Breaking into aviation

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A project called Saphyr developing photonic technologies for aeronautics is underway, with the aim of having demonstrators at the Le Bourget Air Show in Paris in June 2019. Alain Fontaine, president of French consulting company Pegase and Saphyr coordinator, argues that photonics should play a much greater role in aviation

In its last global market forecast, Airbus anticipates that air traffic will grow at 4.4 per cent annually requiring some 37,400 new passenger and dedicated freighter aircraft at a value of US$5.8 trillion over the next 20 years. Boeing commercial market outlook figures are more optimistic still, and foresee 42,730 aircraft to be delivered at a value of US$6.3 trillion. These data are only relative to commercial aircraft above 100 seats and as such do not include business jets, regional aircraft, helicopters, fighters and military air transport aircraft. In addition, in the near future, completely new aircraft will be launched to replace Boeing 737 and Airbus 320 a/c families. Some countries are also working hard to become significant aeronautic players.

This situation is a real opportunity to increase the penetration of photonic technologies in the aviation industry. It is not today at a level where it could be.

Photonic technologies fit particularly well with what is required on aircraft. The physical laws on which photonic solutions are based are well known and their applications are proven in other industries – telecommunications, healthcare, oil and gas, etc. This is important, particularly when put in front of aviation certification authorities, which are generally very careful before authorising disruptive solutions.

Photonics technology displays inherent advantages for aeronautics. Its immunity to electromagnetic interference, its insensitivity to humidity, its weight and robustness, the possibility of easy integration in composite structures are, among others, key advantages of photonic solutions for aeronautics. In terms of economics, the huge development of fibre optics in others businesses like telecommunications provides the critical market size necessary to form industrial standards and reach competitive prices.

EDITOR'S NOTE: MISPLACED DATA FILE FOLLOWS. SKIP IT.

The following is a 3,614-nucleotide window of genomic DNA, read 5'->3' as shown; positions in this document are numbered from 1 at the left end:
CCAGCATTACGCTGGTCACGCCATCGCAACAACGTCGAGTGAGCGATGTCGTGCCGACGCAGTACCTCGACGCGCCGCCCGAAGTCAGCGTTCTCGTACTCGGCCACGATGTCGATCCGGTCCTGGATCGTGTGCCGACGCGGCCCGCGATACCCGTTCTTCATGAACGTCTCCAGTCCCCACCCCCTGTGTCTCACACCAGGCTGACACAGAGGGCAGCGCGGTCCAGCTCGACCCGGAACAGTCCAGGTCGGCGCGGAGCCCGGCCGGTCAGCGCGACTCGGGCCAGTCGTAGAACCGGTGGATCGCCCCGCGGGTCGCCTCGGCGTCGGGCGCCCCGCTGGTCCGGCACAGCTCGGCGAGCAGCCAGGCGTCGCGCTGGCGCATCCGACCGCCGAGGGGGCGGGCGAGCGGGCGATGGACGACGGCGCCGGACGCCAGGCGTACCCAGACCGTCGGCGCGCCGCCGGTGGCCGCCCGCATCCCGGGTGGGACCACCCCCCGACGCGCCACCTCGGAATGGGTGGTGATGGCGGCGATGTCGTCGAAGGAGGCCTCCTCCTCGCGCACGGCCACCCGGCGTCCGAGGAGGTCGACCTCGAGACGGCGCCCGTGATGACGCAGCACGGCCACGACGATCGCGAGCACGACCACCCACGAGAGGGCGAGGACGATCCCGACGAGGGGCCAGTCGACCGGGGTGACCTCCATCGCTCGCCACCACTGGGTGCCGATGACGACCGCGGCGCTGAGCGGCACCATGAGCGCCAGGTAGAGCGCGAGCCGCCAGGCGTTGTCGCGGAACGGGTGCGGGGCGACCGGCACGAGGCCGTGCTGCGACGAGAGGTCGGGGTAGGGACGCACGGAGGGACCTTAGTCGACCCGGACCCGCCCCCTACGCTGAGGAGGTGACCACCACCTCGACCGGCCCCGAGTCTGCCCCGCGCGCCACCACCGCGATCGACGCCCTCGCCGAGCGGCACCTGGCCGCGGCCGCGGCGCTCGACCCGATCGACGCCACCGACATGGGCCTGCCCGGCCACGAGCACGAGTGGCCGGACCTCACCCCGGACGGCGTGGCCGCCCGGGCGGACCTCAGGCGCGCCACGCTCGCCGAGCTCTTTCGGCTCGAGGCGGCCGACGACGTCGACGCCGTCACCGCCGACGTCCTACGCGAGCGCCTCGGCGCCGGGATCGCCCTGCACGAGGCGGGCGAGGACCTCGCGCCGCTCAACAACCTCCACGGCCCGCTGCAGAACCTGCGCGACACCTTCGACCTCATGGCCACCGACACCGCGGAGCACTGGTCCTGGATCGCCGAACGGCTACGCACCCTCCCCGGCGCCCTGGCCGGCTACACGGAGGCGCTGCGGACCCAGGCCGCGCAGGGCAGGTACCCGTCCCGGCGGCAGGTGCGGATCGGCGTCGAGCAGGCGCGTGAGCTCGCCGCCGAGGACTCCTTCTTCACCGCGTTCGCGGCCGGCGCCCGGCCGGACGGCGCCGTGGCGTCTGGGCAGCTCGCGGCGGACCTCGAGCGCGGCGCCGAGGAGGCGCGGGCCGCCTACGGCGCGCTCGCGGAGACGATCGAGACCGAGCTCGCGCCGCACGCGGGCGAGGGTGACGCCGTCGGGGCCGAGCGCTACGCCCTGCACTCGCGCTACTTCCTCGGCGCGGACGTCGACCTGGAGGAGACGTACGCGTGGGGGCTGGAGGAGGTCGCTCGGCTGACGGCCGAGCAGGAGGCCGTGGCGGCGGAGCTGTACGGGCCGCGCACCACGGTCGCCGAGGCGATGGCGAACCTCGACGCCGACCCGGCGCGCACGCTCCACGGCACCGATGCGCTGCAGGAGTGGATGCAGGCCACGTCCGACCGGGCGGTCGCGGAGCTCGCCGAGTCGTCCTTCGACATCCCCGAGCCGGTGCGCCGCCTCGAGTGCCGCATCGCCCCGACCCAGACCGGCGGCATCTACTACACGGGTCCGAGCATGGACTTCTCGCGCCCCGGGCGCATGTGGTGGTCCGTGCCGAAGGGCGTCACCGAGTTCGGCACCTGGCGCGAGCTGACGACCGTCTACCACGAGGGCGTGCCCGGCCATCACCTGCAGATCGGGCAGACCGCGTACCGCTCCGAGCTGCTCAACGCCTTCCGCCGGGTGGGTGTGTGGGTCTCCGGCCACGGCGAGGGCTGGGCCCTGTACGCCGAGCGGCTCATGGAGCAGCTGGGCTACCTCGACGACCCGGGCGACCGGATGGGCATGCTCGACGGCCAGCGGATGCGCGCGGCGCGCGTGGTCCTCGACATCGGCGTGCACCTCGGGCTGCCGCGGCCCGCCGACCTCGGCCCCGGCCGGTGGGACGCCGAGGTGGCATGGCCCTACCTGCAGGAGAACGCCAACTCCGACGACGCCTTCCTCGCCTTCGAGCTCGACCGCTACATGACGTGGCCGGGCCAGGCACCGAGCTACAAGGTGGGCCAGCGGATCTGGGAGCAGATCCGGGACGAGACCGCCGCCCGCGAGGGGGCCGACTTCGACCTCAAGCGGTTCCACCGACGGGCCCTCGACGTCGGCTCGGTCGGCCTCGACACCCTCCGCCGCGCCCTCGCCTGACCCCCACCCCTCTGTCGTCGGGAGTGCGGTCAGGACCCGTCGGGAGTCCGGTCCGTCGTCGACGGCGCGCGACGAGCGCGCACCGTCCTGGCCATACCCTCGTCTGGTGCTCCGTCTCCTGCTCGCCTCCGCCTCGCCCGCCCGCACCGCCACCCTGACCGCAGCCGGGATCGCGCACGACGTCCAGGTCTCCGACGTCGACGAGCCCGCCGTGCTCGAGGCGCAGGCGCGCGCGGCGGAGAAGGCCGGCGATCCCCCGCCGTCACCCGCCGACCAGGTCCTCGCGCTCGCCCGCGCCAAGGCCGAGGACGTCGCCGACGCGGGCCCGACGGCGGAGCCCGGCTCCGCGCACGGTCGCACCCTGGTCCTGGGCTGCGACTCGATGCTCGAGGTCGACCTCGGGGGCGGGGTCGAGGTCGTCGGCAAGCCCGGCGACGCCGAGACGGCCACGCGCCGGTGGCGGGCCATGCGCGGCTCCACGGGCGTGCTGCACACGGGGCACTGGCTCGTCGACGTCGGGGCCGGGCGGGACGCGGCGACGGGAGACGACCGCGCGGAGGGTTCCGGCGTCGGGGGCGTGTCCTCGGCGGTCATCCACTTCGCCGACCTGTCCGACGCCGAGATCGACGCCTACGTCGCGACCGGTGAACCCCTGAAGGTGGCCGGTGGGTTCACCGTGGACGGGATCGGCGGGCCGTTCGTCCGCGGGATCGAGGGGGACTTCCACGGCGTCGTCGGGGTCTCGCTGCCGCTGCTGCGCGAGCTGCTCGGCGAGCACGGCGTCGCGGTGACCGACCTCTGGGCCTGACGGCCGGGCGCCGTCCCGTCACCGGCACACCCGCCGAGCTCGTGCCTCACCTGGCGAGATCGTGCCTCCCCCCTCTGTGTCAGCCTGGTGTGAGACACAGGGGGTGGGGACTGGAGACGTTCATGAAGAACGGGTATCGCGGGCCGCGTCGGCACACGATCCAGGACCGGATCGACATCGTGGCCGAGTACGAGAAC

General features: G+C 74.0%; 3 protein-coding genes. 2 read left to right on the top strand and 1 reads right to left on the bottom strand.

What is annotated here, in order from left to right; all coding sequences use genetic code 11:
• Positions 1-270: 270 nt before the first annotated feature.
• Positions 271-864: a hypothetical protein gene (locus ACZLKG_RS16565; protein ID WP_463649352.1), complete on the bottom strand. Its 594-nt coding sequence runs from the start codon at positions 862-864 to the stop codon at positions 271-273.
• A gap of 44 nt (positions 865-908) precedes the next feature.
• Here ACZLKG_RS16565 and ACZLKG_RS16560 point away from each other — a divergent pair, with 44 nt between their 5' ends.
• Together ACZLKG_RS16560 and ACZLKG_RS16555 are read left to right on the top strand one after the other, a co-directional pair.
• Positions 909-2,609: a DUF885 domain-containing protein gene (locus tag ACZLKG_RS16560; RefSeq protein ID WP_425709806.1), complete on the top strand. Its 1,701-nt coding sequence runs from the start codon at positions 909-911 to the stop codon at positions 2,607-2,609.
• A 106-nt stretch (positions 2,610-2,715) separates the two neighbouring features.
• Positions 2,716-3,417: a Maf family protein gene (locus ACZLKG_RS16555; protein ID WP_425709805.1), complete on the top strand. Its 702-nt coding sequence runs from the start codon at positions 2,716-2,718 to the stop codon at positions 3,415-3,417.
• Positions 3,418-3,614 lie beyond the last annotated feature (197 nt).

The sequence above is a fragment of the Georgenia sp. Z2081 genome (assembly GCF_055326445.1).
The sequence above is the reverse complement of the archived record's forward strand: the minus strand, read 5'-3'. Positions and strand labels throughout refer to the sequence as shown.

Innovative photonics-based concepts can decrease significantly the production and maintenance costs of aircraft. System or structural monitoring is a good example of an area where photonic solutions can lead to new aircraft maintenance processes and so reduce their associated costs. Many others areas of possible improvements using photonics have been identified.

At this stage, the question of why photonic technologies have not developed faster in aeronautics is a legitimate one, considering the intrinsic advantages offered by photonics. So, what could be done to improve this situation and accelerate change?

To meet such a challenge it is necessary to give an overview of the aeronautics market. Boeing and Airbus hold a duopoly in the commercial aircraft business. On top of that Airbus recently acquired control of the C-series airliner from Bombardier, now the Airbus A220, and is a 50 per cent shareholder in ATR, a leading company in the turbo-prop market. Boeing on its side is taking control of 80 per cent of a common company with Embraer, which addresses the regional aircraft market and associated services.

It is generally recognised in economics that, in an open market, a duopoly is not the best situation to introduce new innovative technological approaches. In other markets it’s often new players that bring in disruptive solutions, and push the established companies to innovate to maintain or improve their market positions. Incidentally, this kind of oligopolistic situation is taking place at the level of aeronautic suppliers, where significant consolidation is observed.

It is also important to bear in mind the key role of certification authorities from the USA (FAA) and Europe (EASA). They have bilateral agreements and their approval is necessary to authorise any new solutions implemented on aircraft.

If the photonics community wants to increase its penetration in the aeronautics market, innovative solutions first have to be developed that bring value and competitiveness all along the value chain. But because of the rigidity of the market, it is not enough to rely solely on good technological solutions; a global marketing approach promoting, in a fair manner, the benefits of this technology is necessary. There is also a need to work on the compatibility and the standardisation of products being proposed. Solutions to certify, to support, to train must be put in place to give confidence to the various players and make this technology acceptable. Such an approach needs to be coordinated and well organised.

These are the objective of the Saphyr project, launched by the competitiveness cluster Alpha-RLH located in Bordeaux, France. At the next Le Bourget Air Show in Paris in June 2019, Saphyr aims to present ten prototypes based on disruptive solutions for aeronautics making use of photonics and/or microwave technologies: FBG sensors, terahertz technologies, new types of fibre optics, laser solutions, and microwave systems driven by optics, are a few examples. In parallel to this, the project partners will work in line with WTO and European rules to address conditions to make it easier for new companies to emerge in this market.

It is in the interests of the entire photonics community to work together to develop this business area.

Alain Fontaine is president of Pegase, a French consulting company specialising in innovative technologies and concepts, and part of the Alpha-RLH competitiveness cluster. Fontaine is overseeing the Saphyr project, which aims to present prototypes based on photonics at the next Le Bourget Air Show in Paris in June 2019.

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